The Beatitudes spoken by Jesus commence the “Sermon on the Mount,” perhaps the longest and most comprehensive discourse anywhere in the Gospels. The only other discourse that might match it in length is Jesus’ wide-ranging address at the Last Supper in John chapters 14-17.
Before looking at the Beatitudes, we need to look at the Old Testament precedent that Matthew invokes with a considerable degree of sublety. Chapter 2 of Isaiah contains one of “the messianic visions” in the Book of Isaiah. Anyone vaguely familiar with the Old Testament will recognize it:
For out of Zion shall go forth the law, and the word of the LORD from Jerusalem. He shall judge between the nations, and shall decide for many peoples; and they shall beat their swords into plowshares, and their spears into pruning hooks; nation shall not lift up sword against nation, neither shall they learn war any more.
The prophecy in Isaiah 2 anticipates a reign of peace, which is inaugurated by the Word, which shall go forth from Jerusalem (sound familiar?). The prophecy in Isaiah emphasizes a reign of peace: neither shall they learn war anymore.
The preface to this prophecy of Isaiah reads Come, let us go up to the mountain of the LORD, to the house of the God of Jacob; that he may teach us his ways and that we may walk in his paths (Isaiah 2:3). We need to familiarize ourself with Isaiah 2, because Matthew, in chapter 5, invokes it. Matthew begins his chapter with the words, Seeing the crowd, Jesus went up the mountain… and he opened his mouth and taught them.
Matthew’s allusion to Isaiah is an affirmation that Jesus is about to embark on a discourse that confirms his own status as a Messiah foretold in the Old Testament. The Sermon on the Mount is a discourse on Jewish teaching, and a commentary on Jesus ability to authoritatively interpret the Old Testament.
As if to confirm the parallel with Isaiah, Jesus begins his discourse with the Beatitudes, which highlight the pastoral and peaceful character of a good disciple. Jesus praises as “blessed” nine different traits of Christian discipleship. These traits are known as beatitudes, a term that the Merriam-Webster dictionary defines as a state of bliss.
The nine beatitudes in Matthew can be divided into two classes: those who are blessed because they suffer for the Kingdom of God, and those who are blessed because they embrace a particularly virtuous disposition of character. I would venture that the beatitudes might seem a bit random, unless one were to read the prophecy in Isaiah 2 alongside. The prophecy in Isaiah helps us to understand the direction in which Jesus wants to point his disciples: towards the mountain of the Lord and the messianic kingdom.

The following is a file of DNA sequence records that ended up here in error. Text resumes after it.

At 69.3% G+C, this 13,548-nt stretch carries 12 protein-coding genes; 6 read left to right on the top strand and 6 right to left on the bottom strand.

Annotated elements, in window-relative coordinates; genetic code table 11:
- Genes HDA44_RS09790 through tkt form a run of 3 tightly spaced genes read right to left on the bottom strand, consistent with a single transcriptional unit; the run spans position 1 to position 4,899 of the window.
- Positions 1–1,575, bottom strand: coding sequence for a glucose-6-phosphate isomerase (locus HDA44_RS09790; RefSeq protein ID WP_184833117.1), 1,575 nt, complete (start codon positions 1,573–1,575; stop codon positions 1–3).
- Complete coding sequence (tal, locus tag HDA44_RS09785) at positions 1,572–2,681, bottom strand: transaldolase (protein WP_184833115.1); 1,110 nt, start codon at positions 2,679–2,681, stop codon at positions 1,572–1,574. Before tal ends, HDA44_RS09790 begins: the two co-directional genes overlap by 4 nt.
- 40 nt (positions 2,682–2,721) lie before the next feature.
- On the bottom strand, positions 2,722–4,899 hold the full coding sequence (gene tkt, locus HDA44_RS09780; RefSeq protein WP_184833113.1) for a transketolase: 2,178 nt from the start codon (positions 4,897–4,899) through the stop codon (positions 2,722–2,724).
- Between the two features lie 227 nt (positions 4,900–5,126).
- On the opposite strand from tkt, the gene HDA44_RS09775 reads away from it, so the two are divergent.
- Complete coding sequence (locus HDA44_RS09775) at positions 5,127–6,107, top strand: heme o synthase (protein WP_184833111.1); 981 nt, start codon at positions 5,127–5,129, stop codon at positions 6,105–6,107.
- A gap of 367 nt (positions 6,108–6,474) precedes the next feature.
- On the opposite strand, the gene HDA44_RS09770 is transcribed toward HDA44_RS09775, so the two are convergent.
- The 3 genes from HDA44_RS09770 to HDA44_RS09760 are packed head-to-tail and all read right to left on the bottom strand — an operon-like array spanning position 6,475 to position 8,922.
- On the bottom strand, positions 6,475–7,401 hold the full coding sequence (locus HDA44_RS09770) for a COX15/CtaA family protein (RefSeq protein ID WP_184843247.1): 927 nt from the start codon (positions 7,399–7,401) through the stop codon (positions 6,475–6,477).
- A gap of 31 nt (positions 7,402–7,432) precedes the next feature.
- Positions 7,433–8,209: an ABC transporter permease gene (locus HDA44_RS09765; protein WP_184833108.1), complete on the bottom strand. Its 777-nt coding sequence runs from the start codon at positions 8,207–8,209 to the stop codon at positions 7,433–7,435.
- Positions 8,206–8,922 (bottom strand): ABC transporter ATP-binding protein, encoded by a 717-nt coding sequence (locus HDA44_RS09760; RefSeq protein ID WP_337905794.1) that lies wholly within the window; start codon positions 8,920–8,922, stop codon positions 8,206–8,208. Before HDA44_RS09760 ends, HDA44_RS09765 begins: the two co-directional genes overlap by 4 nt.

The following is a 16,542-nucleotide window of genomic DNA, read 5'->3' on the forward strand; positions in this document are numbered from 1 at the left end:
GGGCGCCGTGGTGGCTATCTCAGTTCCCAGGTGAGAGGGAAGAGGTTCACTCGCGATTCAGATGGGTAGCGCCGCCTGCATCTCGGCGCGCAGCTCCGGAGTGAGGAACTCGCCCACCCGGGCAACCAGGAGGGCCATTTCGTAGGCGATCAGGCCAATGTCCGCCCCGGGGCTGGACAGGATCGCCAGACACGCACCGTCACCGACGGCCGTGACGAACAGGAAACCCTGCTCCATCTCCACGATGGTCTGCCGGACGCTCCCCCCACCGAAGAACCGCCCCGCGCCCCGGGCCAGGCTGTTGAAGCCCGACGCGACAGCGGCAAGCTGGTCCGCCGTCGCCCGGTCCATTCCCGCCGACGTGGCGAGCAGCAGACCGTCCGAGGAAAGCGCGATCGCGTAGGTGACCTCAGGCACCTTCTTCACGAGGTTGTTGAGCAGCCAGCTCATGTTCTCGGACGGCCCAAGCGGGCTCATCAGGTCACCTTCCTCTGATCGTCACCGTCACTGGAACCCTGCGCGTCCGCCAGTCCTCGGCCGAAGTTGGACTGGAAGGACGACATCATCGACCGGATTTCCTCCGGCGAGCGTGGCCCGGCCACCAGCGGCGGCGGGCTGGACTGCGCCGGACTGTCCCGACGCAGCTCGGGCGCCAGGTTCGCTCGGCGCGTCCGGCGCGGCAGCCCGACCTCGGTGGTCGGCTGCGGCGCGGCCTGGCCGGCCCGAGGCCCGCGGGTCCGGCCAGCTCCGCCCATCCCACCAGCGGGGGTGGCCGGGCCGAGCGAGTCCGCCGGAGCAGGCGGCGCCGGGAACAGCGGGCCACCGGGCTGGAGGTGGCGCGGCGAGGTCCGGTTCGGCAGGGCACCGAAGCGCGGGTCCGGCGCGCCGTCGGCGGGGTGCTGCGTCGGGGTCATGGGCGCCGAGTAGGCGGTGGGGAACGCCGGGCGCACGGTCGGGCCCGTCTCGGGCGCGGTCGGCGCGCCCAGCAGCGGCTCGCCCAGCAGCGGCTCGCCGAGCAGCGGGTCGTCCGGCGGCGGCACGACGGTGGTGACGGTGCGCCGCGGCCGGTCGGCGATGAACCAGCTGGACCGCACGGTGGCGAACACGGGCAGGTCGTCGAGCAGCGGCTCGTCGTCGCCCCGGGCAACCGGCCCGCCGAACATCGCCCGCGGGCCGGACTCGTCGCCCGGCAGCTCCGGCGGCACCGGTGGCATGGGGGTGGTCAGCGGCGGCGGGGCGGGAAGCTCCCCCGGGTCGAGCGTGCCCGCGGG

I have presented the beatitudes by theme. Four of the beatitudes speak of those who suffer injustice of some sort:
Blessed are those who mourn, for they shall be comforted.
Blessed are those who hunger and thirst for righteousness, for they shall be satisfied.
Blessed are those who are persecuted for righteousness’ sake, for theirs is the kingdom of heaven.
Blessed are you when men revile you and persecute you and utter all kinds of evil against you falsely on my account.
Five of the Beatitudes refer to character dispositions that Jesus finds particularly praiseworthy:
Blessed are the poor in spirit, for theirs is the kingdom of heaven.
Blessed are the meek, for they shall inherit the earth.
Blessed are the merciful, for they shall obtain mercy.
Blessed are the pure in heart, for they shall see God.
Blessed are the peacemakers, for they shall be called sons of God.
These last five beatitudes are sometimes misunderstood. What exactly, does Jesus suggest when he says blessed are the meek? The Greek term for “meek” is praos. Perhaps a better translation is ‘gentleness of spirit.’ When Jesus says, “blessed are the gentle of spirit,” he is praising the ability to accept with serenity the realities and minor injustices of the day. Gentleness of spirit is the ability to “turn the other cheek.” It is the ability to forebear, and not to allow those who are selfish, unjust or over-bearing to affect our spiritual well-being.
Related to that virtue is “poverty of spirit,” which is another misunderstood term. Poverty of spirit is an open-ness to the will of God. It does not refer to suffering or economic poverty. Poverty of spirit is a humility that says, “I can do almost nothing on my own, and my circumstances may not appear very advantageous to me, but through faith in the Lord, I can accomplish much.”
Come, Let us climb the mountain of the Lord.
The nine beatitudes are counsel provide by Jesus to help us climb the mountain of the Lord. Here is the opening verse to the prophecy in Isaiah 2:
The word which Isaiah the son of Amoz saw concerning Judah and Jerusalem. It shall come to pass in the latter days that the mountain of the house of the LORD shall be established as the highest of the mountains, and shall be raised above the hills; and all the nations shall flow to it, and many peoples shall come, and say: “Come, let us go up to the mountain of the LORD, to the house of the God of Jacob; that he may teach us his ways and that we may walk in his paths.” For out of Zion shall go forth the law, and the word of the LORD from Jerusalem.